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Hip Hip Hooray for a Hopeful, if Slightly over-the-Top Day

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            When it comes to pageantry, you have to admit that no one pulls it off quite like the British.   The royal wedding, in keeping with longstanding, posture-perfect, don't-miss-a-beat tradition, was an exceptional show.   Even naysayers who think the monarchy is archaic, parasitic and irrelevant had to concede a certain excellence in the event, understated as it was by Westminster Abbey standards. Certainly, none of the millions of people around the world who watched the highly anticipated nuptials could possibly have been disappointed.

 Being married to a Brit, and the mother of two half-British offspring, I was among those who rose at 5:30 a.m. to watch the red-carpet arrival of the royals and to see The Dress as Kate got into her limo.   Wouldn't have missed it!   Camilla in her oversized hat, The Queen erect and, well, queenly, in her gold ensemble, "the boys" in their military garb entering the Abbey where their mother had been laid to rest.    Who can deny the curiosity we all had, and the thrill of almost being there in real time?

            And who can deny that the lovely Kate and the charming Will, who so clearly love each other and who have brought a breath of fresh air into an institution on life support, weren't wonderful to watch, she in that magnificently understated gown, he glowing with pride and communicating with her by way of his wry smile?   The trees were a nice touch, the music was moving, the words they composed together for the occasion were beautiful and full with meaning.

            In a time of unspeakable tragedies and overt anxiety, an age when nuclear reactors explode, tornadoes and tsunamis level entire cities, economic collapse is a real possibility, death and destruction come to us live from various parts of the world in revolt, didn't we all need a time to partake of beauty and love, to rejoice in ritual, to remind ourselves that there is hope?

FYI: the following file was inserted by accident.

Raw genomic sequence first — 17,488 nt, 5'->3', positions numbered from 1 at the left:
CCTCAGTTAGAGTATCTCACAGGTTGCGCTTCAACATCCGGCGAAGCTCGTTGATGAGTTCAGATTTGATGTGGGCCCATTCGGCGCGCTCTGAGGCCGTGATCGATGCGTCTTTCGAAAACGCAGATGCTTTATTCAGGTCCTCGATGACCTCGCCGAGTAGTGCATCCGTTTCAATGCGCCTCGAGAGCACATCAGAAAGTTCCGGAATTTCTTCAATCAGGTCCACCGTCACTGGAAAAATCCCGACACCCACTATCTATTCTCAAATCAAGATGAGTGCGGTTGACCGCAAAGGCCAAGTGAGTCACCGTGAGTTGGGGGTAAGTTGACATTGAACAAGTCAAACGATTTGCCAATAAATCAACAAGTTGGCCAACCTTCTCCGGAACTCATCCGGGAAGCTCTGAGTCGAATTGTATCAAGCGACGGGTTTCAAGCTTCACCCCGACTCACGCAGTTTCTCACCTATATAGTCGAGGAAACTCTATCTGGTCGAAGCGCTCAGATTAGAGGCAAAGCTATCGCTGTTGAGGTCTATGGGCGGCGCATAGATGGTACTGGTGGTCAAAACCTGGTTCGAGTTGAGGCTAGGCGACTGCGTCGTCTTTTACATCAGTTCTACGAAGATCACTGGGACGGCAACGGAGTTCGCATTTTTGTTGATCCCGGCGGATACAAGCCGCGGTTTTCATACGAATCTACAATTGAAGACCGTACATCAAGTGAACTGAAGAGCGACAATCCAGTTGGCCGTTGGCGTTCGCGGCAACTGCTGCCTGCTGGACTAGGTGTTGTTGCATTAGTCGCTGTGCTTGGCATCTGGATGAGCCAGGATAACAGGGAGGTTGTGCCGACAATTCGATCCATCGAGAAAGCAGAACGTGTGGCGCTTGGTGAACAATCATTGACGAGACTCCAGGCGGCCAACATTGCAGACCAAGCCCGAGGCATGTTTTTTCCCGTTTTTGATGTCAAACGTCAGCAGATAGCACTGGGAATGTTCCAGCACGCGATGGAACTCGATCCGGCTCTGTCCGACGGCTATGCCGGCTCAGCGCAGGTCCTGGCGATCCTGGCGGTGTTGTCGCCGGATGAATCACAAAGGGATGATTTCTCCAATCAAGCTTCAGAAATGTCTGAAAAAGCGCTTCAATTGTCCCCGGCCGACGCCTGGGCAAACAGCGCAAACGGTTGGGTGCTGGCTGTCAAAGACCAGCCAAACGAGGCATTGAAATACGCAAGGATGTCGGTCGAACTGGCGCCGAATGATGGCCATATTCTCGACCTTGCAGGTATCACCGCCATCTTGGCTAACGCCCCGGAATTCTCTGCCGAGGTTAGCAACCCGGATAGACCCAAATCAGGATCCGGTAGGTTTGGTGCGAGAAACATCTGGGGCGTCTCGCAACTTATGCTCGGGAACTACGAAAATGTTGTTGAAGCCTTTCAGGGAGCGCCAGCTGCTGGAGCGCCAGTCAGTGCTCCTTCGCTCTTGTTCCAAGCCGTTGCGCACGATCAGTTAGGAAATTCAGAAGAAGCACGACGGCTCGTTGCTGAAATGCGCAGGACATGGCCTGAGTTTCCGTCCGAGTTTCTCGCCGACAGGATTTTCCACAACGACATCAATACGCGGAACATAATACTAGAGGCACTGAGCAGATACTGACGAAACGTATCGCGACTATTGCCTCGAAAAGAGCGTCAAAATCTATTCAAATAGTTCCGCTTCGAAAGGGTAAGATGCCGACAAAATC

Thanks, Catherine and William, we needed that.

            At the same time, I understand those who charge that the event was "the epitome of elitism" as someone I know said.   I'm pretty disturbed myself at the cost of The Dress alone, not to mention all the other expense of such an extravaganza. Just think of all that silver, china, and crystal, all those flowers, the canapes and wine, the carriages, the before and after clean-up, the security detail, the pounds sterling just keep adding up in mindboggling amounts.   I get it.

  But I don't think, as some have suggested, that the whole thing was "obscene."

            Obscene is politicians in our country acting unilaterally to kill democracy in their communities and states (think Wisconsin and Michigan) or passing legislation that makes it infinitely harder for some voters to register (Arizona).   Obscene is trying to end the constitutional right to abortion, state by state, and attempting to put an agency like Planned Parenthood, which provides so much primary health care to poor women, out of business.   Obscene is a potential presidential candidate spewing F-bombs like a child having a temper tantrum to get attention.   Racial undertones such as those present in questioning President Obama's bona fides is obscene as is so-called budget reform on the backs of the old, the sick, and the poor while the rich still get huge tax breaks.

            None of these things would the newly named Duke and Duchess of Cambridge espouse or support.    To the contrary, they appear to represent and stand for fundamental decency, at all levels of human interaction (listen again to the words they crafted in the personal prayer they wrote).   I believe they will serve their country well and in so doing, will make Britain proud.

            So I don't condemn them for their wedding day, even though I am not a royalist.   Like many others, I took pleasure in the respite their grand event afforded.   I wish them long life and much happiness, monarchs or not.   (I like to think of them as just Kate and Will -- that in itself gives me hope for a better future.)

            Perhaps my daughter put it best after the event; "Not that I'm into monarchies per se," she wrote on her Facebook page.   "But wedding gowns, wild hats, the abbey, Sir Elton John, choirs, trumpets, crumpets, and myrtle! Love? Yes! Oh, yes indeed!"

 

www.elayneclift.com

Elayne Clift is a writer,lecturer, workshop leader and activist. She is senior correspondent for Women's Feature Service, columnist for the Keene (NH) Sentinel and Brattleboro (VT) Commons and a contributor to various publications internationally. (more...)
 

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